NOAA TRACKS COLUMBIA’s BREAKUP
February 4, 2003 — Data from a network of NOAA wind profilers, usually used to help forecast the weather, may prove significant to NASA investigators as they search for pieces of debris from the space shuttle. The information could help reconstruct how and when the Columbia space shuttle came apart, as well as where the debris landed. (Click NOAA image for larger view of NOAA wind profiler network and approximate space shuttle re-entry telemetry. Click here for larger size image. Please credit “NOAA.”)
NASA and the National Transportation Safety Board have requested data collected by the wind profilers located in New Mexico, Oklahoma, Texas, Arkansas and Louisiana. These systems operate automatically and without human intervention. The NOAA Forecast Systems Laboratory in Boulder, Colo., which operates the radar, sent CD-ROMs packed with data to the NOAA National Weather Service southern region headquarters in Ft. Worth, Texas, which is acting as the focal point for gathering NOAA data.
According to Margot Ackley, profiler division chief, “the information will assist investigators as they try to figure out the causes of the accident.”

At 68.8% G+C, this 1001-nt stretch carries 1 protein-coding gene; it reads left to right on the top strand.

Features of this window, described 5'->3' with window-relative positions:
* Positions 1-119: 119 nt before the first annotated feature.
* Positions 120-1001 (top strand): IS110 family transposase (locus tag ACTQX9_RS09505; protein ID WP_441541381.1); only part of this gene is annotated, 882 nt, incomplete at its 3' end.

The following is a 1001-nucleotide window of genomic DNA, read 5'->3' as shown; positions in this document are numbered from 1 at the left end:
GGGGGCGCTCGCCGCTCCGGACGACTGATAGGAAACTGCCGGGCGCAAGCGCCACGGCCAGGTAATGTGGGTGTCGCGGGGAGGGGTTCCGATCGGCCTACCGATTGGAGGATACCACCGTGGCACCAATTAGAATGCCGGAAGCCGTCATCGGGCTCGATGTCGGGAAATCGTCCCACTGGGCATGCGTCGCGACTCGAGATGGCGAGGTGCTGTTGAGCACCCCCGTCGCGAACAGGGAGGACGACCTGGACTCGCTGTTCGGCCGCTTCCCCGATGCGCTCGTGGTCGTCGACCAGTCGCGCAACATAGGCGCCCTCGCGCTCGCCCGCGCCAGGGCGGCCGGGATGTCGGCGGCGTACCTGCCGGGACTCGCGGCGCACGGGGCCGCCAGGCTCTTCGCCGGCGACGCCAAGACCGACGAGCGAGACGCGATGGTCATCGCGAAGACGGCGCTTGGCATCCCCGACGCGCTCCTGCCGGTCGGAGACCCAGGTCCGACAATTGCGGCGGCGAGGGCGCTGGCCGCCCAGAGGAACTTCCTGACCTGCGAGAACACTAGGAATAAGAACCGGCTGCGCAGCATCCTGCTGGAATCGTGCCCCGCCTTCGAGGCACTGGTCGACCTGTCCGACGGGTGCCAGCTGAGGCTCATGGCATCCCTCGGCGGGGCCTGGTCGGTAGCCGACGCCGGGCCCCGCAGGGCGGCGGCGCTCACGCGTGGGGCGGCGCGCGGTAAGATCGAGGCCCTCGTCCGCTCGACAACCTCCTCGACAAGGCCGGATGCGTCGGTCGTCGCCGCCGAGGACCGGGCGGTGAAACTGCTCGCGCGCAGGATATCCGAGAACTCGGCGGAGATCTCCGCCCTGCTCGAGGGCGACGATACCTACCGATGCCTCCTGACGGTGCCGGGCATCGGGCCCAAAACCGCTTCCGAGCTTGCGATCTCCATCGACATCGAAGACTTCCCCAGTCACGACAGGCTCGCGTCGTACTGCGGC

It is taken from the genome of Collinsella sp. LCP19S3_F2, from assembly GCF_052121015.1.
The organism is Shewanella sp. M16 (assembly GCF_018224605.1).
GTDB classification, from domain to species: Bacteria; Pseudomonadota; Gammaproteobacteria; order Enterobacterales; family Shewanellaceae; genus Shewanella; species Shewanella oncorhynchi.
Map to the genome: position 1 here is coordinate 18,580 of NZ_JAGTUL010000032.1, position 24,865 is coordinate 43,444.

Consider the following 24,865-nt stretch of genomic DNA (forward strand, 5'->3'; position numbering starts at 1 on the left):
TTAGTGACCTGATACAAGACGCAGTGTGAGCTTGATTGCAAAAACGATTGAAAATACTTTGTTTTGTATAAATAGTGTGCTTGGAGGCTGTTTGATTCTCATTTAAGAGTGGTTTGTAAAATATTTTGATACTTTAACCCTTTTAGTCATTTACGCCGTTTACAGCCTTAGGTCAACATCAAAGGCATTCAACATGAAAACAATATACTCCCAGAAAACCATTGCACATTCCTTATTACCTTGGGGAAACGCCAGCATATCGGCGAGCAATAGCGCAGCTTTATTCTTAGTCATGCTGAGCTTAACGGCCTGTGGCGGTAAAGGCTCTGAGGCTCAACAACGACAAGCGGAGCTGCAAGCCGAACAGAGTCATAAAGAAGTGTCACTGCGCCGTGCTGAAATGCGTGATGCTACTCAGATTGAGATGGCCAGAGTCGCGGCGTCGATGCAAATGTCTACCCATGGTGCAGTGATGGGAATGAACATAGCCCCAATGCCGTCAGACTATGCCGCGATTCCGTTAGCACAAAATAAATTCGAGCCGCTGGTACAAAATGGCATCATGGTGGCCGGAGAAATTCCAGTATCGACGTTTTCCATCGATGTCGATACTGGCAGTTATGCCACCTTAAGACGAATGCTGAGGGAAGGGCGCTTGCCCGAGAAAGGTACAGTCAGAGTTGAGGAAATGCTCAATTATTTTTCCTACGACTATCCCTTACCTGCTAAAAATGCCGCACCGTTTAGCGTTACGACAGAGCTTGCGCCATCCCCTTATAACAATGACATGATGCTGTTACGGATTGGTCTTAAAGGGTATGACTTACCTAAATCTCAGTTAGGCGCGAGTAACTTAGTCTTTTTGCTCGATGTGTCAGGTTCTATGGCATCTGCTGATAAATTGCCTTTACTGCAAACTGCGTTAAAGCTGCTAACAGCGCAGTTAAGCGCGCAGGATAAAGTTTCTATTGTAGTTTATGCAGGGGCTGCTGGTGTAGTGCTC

“We are very proud that we can provide this key forensic data to NASA and help in the search for what really happened,” Ackley said. The unmanned profilers automatically acquire wind data continuously from near the ground up to 53,000 feet, enabling the times and horizontal and vertical positions of the falling fragments of Columbia to be captured in the data. The data are also expected to help in the recovery of pieces of the shuttle.
“Just as radar detect airplanes, NOAA radar can detect particles in the atmosphere and show their changing position as they descend through the atmosphere. The strength of the radar signals indicate the speed that the particles are falling as well as the size of the particles,” Ackley said. “In addition to being able to see debris, we measure speed and direction of the wind which will be another important data set for the analysis.”
The Louisiana profiler data showed a large number of particles that floated down through the atmosphere almost five hours after the shuttle accident. “The debris was falling at the speed of a snowflake,” according to NOAA meteorologist Douglas van de Kamp. “It was very lightweight and that’s why it took so long to fall through the atmosphere.”
The wind profiler network has operated for 10 years and has demonstrated its usefulness in supporting NOAA’s mission of environmental monitoring. It costs about $4 million to operate annually.